US military plans Iraq pullout if 'surge' fails

Iraqi soldiers move into British base in Basra as they prepare to take responsibility for security in area.

US military plans Iraq pullout if 'surge' fails

Pentagon planners have begun work on a fallback position forIraqthat includes a phased pullout of US troops in case the current"surge" strategy fails or is undercut by Congress, The Los AngelesTimes reported Monday.

The "surge" proposed in January by PresidentGeorge W. Bush calls for sending 21,500 additional combat troops and severalthousand more support forces in order to pacify Baghdad and other key parts of the country.

But citing unnamed military officials and Pentagonconsultants, the newspaper said the alternative strategy was based in part onthe US experience in El Salvador inthe 1980s.

During the 1981-1992 El Salvador civil war, the United Statesdeployed 55 Green Berets to aid the Salvadoran military in its fight againstleftist rebels.

The report said that some historians believed that theirpresence had helped the United Statesto gradually professionalize the Salvadoran army and curb its abuses whileavoiding a large-scale USmilitary involvement.

A drawdown of forces in Iraq, The Times said, would be inline with comments made last month by Defense Secretary Robert Gates. He toldCongress that if the "surge" failed, the backup plan would includemoving troops "out of harm's way."

Such a plan would also be close to the recommendations ofthe Iraq Study Group, of which Gates was a member before his appointment to thePentagon, the paper said.

"This part of the world has an allergy against foreignpresence," the report quotes a senior Pentagon official as saying of Iraq.

"You have a window of opportunity that is relativelyshort. Your ability to influence this with a large US force eventually gets tothe point that it is self-defeating."

The new round of planning is taking place in an atmosphereof extraordinary tension within the Pentagon, The Times said.

Some support the new commander in Iraq, General David Petraeus, whoadvocates using more US forces. Others back General John Abizaid, the retiringCentral Command chief, who favored handing over security responsibilities toIraqis.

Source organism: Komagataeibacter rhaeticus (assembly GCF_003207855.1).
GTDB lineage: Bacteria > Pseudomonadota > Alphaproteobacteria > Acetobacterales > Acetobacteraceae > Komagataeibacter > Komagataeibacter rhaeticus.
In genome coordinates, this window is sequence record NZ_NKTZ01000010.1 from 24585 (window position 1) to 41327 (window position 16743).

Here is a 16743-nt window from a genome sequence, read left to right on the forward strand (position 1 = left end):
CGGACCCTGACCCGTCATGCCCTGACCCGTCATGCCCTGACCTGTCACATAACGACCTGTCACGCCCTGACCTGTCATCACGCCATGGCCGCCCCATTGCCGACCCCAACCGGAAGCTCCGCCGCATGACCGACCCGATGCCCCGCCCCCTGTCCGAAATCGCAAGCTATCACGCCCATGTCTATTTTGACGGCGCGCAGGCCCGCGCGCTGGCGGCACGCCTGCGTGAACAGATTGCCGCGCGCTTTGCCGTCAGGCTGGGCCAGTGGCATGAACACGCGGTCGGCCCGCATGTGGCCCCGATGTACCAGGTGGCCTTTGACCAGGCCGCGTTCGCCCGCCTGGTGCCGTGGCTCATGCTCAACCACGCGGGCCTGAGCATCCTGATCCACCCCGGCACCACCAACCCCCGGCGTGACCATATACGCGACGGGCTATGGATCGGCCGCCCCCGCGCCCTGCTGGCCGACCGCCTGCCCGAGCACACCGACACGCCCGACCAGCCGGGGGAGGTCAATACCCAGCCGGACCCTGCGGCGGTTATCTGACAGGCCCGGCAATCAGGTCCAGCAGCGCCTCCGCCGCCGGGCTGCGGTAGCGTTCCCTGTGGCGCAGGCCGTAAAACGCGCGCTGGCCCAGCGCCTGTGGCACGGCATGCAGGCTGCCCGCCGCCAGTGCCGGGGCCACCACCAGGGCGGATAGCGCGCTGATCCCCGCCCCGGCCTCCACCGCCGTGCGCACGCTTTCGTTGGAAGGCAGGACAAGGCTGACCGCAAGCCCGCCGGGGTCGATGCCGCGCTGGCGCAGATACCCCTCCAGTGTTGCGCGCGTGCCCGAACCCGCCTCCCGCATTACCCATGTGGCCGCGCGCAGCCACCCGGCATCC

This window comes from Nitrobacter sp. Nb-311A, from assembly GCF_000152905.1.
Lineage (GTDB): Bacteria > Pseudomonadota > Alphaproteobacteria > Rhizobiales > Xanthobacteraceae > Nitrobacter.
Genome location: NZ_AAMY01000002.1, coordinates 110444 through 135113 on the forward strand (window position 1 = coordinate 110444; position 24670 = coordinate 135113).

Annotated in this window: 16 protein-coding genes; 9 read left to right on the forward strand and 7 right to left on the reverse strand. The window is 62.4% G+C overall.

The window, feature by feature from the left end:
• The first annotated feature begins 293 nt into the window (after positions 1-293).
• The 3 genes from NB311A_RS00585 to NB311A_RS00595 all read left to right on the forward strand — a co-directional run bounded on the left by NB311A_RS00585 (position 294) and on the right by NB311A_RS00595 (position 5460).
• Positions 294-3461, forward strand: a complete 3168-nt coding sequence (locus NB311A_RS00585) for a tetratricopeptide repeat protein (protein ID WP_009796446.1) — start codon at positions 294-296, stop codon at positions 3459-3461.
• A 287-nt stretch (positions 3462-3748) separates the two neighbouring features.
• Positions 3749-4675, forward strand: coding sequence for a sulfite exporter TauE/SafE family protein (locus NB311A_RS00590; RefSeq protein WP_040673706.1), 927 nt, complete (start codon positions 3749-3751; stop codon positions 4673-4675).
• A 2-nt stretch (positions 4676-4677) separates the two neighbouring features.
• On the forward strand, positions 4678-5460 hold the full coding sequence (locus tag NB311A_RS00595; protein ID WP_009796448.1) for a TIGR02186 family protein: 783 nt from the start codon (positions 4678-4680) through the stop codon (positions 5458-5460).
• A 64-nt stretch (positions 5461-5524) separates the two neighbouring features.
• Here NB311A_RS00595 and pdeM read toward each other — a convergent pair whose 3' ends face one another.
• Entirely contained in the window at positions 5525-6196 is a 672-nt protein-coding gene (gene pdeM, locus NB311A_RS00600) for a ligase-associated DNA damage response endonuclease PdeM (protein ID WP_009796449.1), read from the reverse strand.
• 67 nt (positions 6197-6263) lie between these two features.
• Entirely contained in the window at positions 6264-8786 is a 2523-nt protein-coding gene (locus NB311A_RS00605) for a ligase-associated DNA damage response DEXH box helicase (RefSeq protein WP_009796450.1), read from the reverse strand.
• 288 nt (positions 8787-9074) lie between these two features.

Meanwhile, Joint Chiefs of Staff Chairman General Peter Pacehas made several references to El Salvador in recent congressional hearingsand private Pentagon meetings, The Times said.

The senior Pentagon official said Pace's repeated referenceswere a signal that in the chairman's view, success in Iraq might not depend onmore combat troops, according to the report.

Iraqi soldiers move into British base

Iraqi soldiers have raised their flag above a British basein the southern city of Basraas they prepare to take responsibility for security in the area, the militarysaid on Monday.

Elements of the 10th Division of the Iraqi Army have joinedtheir British colleagues from the Staffordshire Regiment in the Shatt al-ArabHotel, a town centre stronghold which comes under frequent militia mortarattack.

In the coming weeks and months British troops are to pullout of two bases inside Basra and a logisticscentre outside the city, in order to concentrate their force at a singlecompound at Basraairport.

British troops will also continue to protect the consulatelocated in central Basra.

The 7,200-strong force is to be reduced by at least 1,500 bythe end of August and could be cut by up to half by the end of the year.Meanwhile, the locally-recruited 10th division will fill the gaps.

"The first elements of the Iraqi Army's 10th Divisionmoved in the middle of least week. There is an Iraqi flag flying over the Shattal-Arab hotel," British army spokesman Major David Gell said.

"This is another important step for the Iraqi army asthey develop their capabilities and gradually take more responsibility fortheir own security.

"It is pleasing that the move went so smoothly andoffers encouraging signs for the future as everybody continues down the roadtowards Iraqi self reliance," he added.

Basra is Iraq's secondcity and the hub of the country's oil industry.

The British force's four-year-old mission to pacify the cityhas been hampered by armed clashes between rival tribes and political Shiitemilitias, the brutality and corruption of the local police and insurgentattacks.

At least 132 British soldiers have died since the March 2003invasion led by US and British forces and their bases still come under almostdaily mortar or rocket attack.

Güncelleme Tarihi: 20 Eylül 2018, 18:16
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